3745 N. Southport Avenue,
3 people favorited this theater
Mercury Theatre (Official)
Functions: Live Theater, Special Events
Previous Names: Blaine Theatre
News About This Theater
- Feb 16, 2005 — Mercury Theatre To Be Auctioned On March 8th
Opened as the Blaine Theatre, a nickelodeon, in 1912, the theatre later showed silent films until around 1920.
From 1920 until 1947, the former theatre served as a carpet cleaning factory.
Purchased by the DeKoven family that same year, the building served a series of retail uses until 1994, when it was purchased by Michael Cullen and Joe Carlucci and transformed back into a theatre, the Mercury Theatre, a 300-seat legitimate house, which opened in 1996 with “Pope Joan”.
The building now also houses two very popular restaurants, Cullen’s Bar & Grill and Strega Nona.
The Mercury Theatre is located just a few doors down from the landmark Music Box Theatre on trendy Southport Avenue, in the neighborhood of the same name. It was closed on March 16, 2020 due to the Covid-19 Pandemic. It was announced that it would be closed permanently at the end of June 2020. On April 7, 2021 it was announced that the theatre would be reopened which had happened by June 2022. It operates as a live theater playhouse and special events venue.
Just login to your account and subscribe to this theater.
Recent comments (view all 15 comments)
Thank you, Brian. That’s valuable information, as most accounts I’ve read have the Blaine closing around 1920 and don’t mention the name connection to the Music Box.
Also, in a 2005 article on the Mercury, the Chicago Tribune misspelled the name as ‘Blane’.
It’s great to see Chicago reusing these smaller and long-forgotten neighborhood theatres.
That happened two weeks before the Chicago Tribune announced the “New Blaine” Theatre would be built nearby, which of course turned out to be the Music Box. Who would have imagined that both theatres would still co-exist in the 21st Century, and under different names?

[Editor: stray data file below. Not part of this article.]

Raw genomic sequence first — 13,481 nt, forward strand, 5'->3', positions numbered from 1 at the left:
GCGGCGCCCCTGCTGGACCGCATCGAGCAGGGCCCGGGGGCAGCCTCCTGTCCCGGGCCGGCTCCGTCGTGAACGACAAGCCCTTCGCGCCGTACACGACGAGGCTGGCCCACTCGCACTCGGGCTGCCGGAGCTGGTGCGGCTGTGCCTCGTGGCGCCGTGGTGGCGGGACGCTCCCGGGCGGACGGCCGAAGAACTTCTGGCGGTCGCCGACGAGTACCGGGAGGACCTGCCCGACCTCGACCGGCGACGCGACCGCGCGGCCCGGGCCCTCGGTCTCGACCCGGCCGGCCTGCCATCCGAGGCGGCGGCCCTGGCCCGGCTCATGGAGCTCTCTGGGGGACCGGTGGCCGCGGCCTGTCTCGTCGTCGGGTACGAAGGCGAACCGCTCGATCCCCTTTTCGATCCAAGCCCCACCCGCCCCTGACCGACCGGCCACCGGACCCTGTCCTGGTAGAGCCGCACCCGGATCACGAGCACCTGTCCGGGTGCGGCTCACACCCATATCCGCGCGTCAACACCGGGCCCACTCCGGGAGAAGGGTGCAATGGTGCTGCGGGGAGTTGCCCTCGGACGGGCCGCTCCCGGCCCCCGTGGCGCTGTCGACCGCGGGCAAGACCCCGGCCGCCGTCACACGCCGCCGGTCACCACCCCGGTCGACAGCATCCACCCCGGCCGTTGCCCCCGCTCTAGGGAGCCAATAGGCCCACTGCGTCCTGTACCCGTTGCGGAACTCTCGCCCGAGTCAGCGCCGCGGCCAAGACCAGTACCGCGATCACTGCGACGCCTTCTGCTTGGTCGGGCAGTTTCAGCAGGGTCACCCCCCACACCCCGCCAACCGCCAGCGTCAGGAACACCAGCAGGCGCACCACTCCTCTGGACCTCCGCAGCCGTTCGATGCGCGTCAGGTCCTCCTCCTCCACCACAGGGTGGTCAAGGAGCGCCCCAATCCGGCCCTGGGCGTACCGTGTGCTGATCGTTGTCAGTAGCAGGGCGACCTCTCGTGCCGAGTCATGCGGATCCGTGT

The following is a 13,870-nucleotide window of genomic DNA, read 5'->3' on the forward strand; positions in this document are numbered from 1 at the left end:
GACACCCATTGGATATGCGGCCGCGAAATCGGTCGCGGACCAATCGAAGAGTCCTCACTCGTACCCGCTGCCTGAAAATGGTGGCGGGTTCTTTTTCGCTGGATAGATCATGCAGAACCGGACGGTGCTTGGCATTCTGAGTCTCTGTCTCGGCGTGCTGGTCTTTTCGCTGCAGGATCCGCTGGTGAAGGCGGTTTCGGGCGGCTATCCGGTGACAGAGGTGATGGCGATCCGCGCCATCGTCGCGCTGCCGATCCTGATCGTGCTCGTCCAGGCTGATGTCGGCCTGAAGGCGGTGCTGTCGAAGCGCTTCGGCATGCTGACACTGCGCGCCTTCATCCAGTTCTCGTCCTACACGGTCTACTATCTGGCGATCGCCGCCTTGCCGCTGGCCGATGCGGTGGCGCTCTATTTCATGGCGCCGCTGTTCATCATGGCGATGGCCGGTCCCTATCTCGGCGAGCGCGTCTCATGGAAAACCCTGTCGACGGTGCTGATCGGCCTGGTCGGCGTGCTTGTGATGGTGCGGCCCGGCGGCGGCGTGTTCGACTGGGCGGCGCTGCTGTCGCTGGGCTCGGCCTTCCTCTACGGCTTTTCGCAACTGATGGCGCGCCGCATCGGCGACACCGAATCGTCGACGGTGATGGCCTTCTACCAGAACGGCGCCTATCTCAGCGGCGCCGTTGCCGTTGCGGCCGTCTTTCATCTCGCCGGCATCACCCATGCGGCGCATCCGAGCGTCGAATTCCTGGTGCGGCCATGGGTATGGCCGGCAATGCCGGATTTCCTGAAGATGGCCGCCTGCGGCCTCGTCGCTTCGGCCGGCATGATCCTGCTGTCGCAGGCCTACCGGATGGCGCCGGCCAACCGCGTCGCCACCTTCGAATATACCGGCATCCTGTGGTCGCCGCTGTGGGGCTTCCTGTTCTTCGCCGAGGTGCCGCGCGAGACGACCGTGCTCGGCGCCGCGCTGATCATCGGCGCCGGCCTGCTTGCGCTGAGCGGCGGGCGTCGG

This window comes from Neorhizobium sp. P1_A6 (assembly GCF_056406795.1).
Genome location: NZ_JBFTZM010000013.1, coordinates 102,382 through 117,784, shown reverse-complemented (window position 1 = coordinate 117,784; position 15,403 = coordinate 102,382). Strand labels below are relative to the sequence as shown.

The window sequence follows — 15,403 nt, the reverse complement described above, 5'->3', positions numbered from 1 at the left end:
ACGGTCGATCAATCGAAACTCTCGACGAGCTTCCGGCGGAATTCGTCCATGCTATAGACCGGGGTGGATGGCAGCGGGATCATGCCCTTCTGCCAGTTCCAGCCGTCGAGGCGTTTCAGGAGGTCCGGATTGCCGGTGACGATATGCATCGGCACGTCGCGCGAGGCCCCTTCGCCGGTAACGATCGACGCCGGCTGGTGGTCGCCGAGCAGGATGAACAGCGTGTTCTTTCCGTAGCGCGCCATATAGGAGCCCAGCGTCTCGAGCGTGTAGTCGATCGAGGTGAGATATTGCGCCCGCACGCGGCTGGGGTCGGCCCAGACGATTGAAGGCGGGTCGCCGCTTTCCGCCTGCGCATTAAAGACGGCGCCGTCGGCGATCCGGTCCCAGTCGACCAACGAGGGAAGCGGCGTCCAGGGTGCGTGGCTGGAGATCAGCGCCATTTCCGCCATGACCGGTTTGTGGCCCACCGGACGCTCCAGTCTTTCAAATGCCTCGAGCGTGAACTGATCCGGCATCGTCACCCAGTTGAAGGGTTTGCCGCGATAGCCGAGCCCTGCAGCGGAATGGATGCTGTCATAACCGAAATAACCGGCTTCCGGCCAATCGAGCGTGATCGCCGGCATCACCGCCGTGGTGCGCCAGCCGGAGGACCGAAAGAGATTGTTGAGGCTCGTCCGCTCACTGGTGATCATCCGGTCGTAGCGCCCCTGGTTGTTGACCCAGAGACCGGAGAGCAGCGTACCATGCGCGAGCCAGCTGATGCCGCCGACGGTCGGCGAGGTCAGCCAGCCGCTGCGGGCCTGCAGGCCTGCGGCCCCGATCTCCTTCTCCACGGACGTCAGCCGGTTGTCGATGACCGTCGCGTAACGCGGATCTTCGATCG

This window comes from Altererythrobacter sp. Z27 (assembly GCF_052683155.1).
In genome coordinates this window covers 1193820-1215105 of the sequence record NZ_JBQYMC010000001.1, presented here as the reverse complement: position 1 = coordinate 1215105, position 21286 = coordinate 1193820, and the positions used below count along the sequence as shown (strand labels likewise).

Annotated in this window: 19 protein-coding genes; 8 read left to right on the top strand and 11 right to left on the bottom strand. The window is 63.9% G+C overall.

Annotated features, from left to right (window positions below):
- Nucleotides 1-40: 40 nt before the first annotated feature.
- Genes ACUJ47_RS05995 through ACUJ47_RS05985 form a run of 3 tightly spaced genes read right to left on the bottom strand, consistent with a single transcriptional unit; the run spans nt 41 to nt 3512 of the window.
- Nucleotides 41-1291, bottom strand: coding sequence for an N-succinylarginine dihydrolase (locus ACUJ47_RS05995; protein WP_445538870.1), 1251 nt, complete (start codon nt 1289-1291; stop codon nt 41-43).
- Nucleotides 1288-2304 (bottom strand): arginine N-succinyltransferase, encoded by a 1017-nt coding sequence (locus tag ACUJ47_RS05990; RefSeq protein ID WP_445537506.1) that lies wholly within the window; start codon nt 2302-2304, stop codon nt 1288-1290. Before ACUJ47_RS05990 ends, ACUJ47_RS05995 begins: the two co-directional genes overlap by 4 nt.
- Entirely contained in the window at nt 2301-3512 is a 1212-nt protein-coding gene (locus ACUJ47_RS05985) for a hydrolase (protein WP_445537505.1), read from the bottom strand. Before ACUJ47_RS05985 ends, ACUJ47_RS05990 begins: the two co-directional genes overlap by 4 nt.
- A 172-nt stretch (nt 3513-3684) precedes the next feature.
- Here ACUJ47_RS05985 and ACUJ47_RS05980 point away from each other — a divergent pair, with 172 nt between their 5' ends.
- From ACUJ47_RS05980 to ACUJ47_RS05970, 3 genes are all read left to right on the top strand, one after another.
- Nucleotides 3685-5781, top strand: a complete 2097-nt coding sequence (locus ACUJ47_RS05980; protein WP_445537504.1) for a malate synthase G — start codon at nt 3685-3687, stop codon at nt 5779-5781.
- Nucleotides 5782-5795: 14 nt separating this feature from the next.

The Mercury has had some extended run live shows as of late. The Buddy Holly Story, Ron Hawking’s Sinatra Tribute, etc. (Urinetown I think was cancelled before it could open.)
That stretch of Southport has a quite active nightlife. There are taverns on either side of the Mercury. Take 5 and an Irish restaurant/tavern called Cullen’s. The latter is actually kind of partially incorporated in/next to the theatre.
To serve the theatre patrons as I remember. They may have a management deal or are/were part owners of the Mercury.
Much like the old Drury Lane on Pearson was to former neighboring nightclub Tamborine, musicians from the Mercury would often play at the neighboring bars on some off nights.
The Buddy Holly Story guys had their own offshoot band doing originals & some covers at Blue Bayou across the street. A buddy of mine ran karaoke at Blue Bayou, and they’d even show up for that after shows or gigs.
The Esthena Theatre was located at 3709 N. Southport. It was a liquor store for many years until it got torn down in 2000. It’s now a condo.
Nice looking theatre and complex DarkRefrain.
Hello Cinema Treasures! I represent the new ownership of the Mercury. The building, which includes the 290 seat Mercury Theater, Cullen’s Bar and Grill, and an as of yet unoccupied space (formerly Strega Nona/Take 5), was purchased by a group of investors in October of 2010, who named Walter Stearns, former artistic director of Porchlight Music Theater as Executive Director. The theater has sat dark for the past 18 months, after successful runs of The Screwtape Letters and Marks Gospel. The Mercury will soon return as a prime home for live theater in Chicago. Currently, minor renovations are underway and the theater should be re-opening in February 2011. Visit our website at www.mercurytheaterchicago.com for more information
The liquor store on the site was Crown Liquors. My father, “Whitey” who managed the Music Box Theater from 1929 until his death in 1975, was friends with Frankie who delivered for Crown using only a special bicycle with a large basket in front and a large triangular kickstand. I never saw Frankie drive a car, but I was told he was pretty well-off financially.
Closing permanently at the end of the month.
Perhaps not so permanently: money found for a fresh start for the Mercury. Block Club Chicago story here.
This theatre is reopen by a new company used for plays and events!